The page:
A Harvard graduate living in the ultra-Orthodox (haredi) city of Bnei Brak has just shattered a religious glass ceiling by attaining a prestigious academic appointment.
Prof. Malka Schaps, a mathematical researcher raised in Ohio as Mary Elizabeth Kramer, is the new dean of Bar-Ilan University’s Faculty of Exact Sciences. Few haredi women pursue higher education, and Schaps may be the only one to climb this far on the university ladder.
Speaking with ISRAEL21c, Schaps characterizes her life story as “fairly complex.” Indeed, this daughter of college professors not only excels in an esoteric field, but she also writes novels and reads ancient Greek history in the original language.
As a child in Washington, DC, she was firmly focused on science until – ironically enough – winning $250 as a finalist in the Westinghouse Science Talent Search. She discovered that many other finalists liked discussing literature and philosophy. So she used her prize money to buy books and spent her first years at Swarthmore College engaged in a personal philosophical search.
While working in a math camp at end of her sophomore year, she roomed with another counselor, a Jewish girl who taught her the Hebrew alphabet from an Israeli Telma soup poster, took her to Friday night services and introduced her to Jewish dietary laws.
By the time she graduated from Swarthmore in 1969, she had converted to Judaism and wed David Schaps, Swarthmore Class of ’67. They earned their doctorates at Harvard, she in math and he in classics.
Rabbi David Schaps, a former Israel Defense Forces chaplain, is a professor of classical studies at Bar-Ilan, a poet and author of such books as Economic Rights of Women in Ancient Greece and The Gates of Heaven: A Beginner’s Guide to Jewish Prayer. (His sister and brother-in-law, Ellen and Bernard Spolsky, are retired Bar-Ilan professors of literature and linguistics, respectively.)
Following a trip to Israel in the summer of 1970, Malka and David Schaps decided to apply for academic posts in Israel as well as in the United States.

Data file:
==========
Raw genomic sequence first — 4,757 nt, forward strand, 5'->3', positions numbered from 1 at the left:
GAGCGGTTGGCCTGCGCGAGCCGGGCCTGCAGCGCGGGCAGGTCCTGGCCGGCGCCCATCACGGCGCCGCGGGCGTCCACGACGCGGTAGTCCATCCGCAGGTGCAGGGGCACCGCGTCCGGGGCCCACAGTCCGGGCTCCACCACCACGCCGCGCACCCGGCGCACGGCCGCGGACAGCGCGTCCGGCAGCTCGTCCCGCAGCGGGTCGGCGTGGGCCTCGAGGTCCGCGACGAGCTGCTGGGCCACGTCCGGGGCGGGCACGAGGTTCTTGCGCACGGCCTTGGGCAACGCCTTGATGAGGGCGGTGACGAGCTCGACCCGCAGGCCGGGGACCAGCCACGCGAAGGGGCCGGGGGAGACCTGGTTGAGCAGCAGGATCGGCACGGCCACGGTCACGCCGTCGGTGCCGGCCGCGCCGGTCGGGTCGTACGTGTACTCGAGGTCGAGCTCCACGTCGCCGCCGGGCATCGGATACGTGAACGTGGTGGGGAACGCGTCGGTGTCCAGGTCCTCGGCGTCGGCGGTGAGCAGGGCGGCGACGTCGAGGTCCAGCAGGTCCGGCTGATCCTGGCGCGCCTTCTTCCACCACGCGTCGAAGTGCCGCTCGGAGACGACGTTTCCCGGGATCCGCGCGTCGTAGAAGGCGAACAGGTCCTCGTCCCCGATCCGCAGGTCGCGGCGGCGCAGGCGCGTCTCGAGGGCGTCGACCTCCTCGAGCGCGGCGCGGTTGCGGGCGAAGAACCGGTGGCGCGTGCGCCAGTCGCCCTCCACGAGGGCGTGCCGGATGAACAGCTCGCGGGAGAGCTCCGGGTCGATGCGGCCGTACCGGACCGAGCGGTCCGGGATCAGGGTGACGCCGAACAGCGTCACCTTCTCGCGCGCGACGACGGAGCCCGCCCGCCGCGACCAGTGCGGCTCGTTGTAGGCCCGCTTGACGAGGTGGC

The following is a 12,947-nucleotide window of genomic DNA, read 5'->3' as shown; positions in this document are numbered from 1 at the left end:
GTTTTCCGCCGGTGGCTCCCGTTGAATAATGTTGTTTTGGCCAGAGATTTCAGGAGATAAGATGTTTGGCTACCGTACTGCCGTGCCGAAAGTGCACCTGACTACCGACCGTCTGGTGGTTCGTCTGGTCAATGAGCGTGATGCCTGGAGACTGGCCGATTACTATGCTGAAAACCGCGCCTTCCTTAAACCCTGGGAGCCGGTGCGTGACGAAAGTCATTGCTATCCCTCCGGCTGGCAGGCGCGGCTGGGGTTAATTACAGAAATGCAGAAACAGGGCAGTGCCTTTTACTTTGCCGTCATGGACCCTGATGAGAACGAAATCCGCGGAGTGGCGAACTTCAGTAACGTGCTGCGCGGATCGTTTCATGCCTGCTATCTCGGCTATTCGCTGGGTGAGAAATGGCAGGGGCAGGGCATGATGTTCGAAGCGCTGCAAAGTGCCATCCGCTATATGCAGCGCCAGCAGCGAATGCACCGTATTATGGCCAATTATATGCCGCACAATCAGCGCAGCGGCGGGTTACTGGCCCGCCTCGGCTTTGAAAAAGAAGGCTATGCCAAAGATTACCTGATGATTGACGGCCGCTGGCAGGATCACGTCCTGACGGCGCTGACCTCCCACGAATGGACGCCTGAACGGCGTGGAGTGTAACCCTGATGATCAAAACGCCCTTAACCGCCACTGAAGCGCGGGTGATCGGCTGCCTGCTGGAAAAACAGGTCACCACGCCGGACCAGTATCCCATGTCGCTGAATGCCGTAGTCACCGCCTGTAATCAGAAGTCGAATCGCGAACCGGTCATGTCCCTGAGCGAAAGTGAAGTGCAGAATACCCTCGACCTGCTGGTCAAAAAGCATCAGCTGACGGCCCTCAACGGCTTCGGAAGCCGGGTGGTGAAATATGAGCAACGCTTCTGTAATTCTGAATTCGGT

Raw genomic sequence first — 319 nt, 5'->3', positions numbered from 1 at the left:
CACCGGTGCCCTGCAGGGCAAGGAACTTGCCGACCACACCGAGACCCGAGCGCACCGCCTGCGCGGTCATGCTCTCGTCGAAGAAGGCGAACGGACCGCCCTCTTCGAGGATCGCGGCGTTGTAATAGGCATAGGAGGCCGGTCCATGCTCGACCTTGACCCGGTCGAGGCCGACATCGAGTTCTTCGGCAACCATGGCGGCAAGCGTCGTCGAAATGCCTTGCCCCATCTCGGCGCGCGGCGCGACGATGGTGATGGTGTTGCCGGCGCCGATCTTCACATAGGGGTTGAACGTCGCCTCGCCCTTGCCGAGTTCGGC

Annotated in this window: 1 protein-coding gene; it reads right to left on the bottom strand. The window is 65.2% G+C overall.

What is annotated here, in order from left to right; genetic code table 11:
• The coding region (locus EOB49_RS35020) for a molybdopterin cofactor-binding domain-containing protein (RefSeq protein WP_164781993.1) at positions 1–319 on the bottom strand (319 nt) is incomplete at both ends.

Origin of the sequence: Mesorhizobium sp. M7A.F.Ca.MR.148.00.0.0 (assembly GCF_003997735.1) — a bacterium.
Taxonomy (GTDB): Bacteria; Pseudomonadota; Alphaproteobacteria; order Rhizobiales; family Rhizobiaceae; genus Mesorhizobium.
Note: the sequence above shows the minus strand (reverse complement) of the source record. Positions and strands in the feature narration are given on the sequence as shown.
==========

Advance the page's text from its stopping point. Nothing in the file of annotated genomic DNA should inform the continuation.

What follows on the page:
“We felt Israel has more effect on the diaspora than the other way around,” she explains. “Living here is like being in the center of things.”
The couple accepted teaching positions at Tel Aviv University in 1972 and settled in Bnei Brak, gradually shifting to the right in their religious lifestyle. They switched to Bar-Ilan five years later and have been there ever since.
For women’s sake
“I refused four times when the chair tried to persuade me to run for election to the job of dean as the department’s candidate,” Schaps says, explaining that she had founded the university’s program in financial mathematics and wanted to continue running it.
“I also wanted to make a new push on a difficult research problem which was stalled,” she adds with a sigh.
But one of the two other women in the department convinced her to accept the challenge. “I did it for the sake of raising the status of women,” she says.
In two years from now, Schaps plans to go back to her long-time research in spin representations, a futuristic quantum mechanics field having to do with equations in motion. “We research things I can’t even define for people,” she admits.
She is not yet sure how the new job will affect her writing schedule. Schaps is finishing a new novel, the third in a trilogy, exploring the relationship of former college roommates – one a Jewish convert living in Israel, the other a gentile mathematician in the United States.
“The non-Jewish mathematician is myself if I hadn’t converted,” reveals Schaps, who started writing in 1981 and has published seven novels for haredi readers under the pen name Rachel Pomerantz.
While writing books and advancing their academic careers, the Schapses raised two children of their own and cared for four foster children.
“We had a very small family of two children,” she explains. “The two closest neighbors in our apartment building each had 13 children. So we decided to take in foster children in 1982.”
The couple now has 17 grandchildren, counting those of the two foster children who stayed with the family until adulthood.
Bnei Brak residents who are aware of her professional accomplishments are impressed, she says. Yet Schaps does not see herself as a role model for haredi Israeli girls, because although they learn science and math unlike their male counterparts, they generally do not have the educational opportunities that were open to Mary Elizabeth Kramer.
“I got my PhD from another world,” she says. “I don’t know that my career has that much to say in Bnei Brak.”
Schaps muses that after she retires, perhaps she will work on upgrading the teaching of geometry in the ultra-Orthodox school system.
However, she does think that her novel A Time to Rend, A Time to Sew, about academics who became religious, was popular with haredi girls all over the world because it asserted that girls are just as smart as boys and can be successful in scientific careers. The book sold over 10,000 copies in three languages.